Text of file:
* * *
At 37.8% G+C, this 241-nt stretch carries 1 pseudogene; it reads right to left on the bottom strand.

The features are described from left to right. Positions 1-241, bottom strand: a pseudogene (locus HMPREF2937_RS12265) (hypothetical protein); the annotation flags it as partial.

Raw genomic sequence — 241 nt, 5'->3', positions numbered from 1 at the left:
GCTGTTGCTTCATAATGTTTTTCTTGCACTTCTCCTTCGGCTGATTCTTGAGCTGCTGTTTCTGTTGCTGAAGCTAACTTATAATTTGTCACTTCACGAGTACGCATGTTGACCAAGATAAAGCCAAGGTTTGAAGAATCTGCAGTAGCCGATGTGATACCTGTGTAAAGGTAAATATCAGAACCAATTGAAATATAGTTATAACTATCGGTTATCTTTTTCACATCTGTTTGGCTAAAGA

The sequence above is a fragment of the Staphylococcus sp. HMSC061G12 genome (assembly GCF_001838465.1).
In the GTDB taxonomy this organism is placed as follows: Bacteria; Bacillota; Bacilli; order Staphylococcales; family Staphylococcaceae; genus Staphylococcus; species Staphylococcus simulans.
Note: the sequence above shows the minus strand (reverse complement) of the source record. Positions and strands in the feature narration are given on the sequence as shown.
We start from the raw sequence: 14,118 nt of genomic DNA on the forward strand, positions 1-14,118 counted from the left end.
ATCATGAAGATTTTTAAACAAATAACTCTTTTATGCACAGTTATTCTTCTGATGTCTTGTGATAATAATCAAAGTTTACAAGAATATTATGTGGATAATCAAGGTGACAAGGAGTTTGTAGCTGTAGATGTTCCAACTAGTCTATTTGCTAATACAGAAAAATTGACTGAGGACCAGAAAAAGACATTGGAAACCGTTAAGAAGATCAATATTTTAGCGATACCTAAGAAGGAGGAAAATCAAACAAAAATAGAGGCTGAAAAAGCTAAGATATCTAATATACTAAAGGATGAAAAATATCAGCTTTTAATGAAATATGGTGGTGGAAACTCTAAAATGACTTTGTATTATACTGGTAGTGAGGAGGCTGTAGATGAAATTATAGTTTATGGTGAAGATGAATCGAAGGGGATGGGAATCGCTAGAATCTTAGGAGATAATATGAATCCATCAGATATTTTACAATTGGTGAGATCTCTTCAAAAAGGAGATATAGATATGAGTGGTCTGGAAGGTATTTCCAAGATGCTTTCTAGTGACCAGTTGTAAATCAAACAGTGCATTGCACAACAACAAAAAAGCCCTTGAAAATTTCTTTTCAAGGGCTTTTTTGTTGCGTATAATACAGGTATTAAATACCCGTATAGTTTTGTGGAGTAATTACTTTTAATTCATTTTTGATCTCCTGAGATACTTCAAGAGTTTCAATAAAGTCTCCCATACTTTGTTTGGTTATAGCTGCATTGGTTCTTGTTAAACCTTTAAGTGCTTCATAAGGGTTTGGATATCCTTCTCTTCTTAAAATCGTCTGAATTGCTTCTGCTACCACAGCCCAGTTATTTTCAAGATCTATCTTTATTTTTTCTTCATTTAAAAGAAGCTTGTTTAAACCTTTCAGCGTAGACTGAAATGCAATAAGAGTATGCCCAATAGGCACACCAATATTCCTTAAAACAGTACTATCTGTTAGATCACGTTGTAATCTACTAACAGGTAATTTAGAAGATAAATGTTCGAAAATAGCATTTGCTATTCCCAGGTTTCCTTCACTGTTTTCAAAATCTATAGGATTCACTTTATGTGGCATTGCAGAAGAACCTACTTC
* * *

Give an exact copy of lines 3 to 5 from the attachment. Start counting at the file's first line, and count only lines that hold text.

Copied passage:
Raw genomic sequence — 241 nt, 5'->3', positions numbered from 1 at the left:
GCTGTTGCTTCATAATGTTTTTCTTGCACTTCTCCTTCGGCTGATTCTTGAGCTGCTGTTTCTGTTGCTGAAGCTAACTTATAATTTGTCACTTCACGAGTACGCATGTTGACCAAGATAAAGCCAAGGTTTGAAGAATCTGCAGTAGCCGATGTGATACCTGTGTAAAGGTAAATATCAGAACCAATTGAAATATAGTTATAACTATCGGTTATCTTTTTCACATCTGTTTGGCTAAAGA

The sequence above is a fragment of the Staphylococcus sp. HMSC061G12 genome (assembly GCF_001838465.1).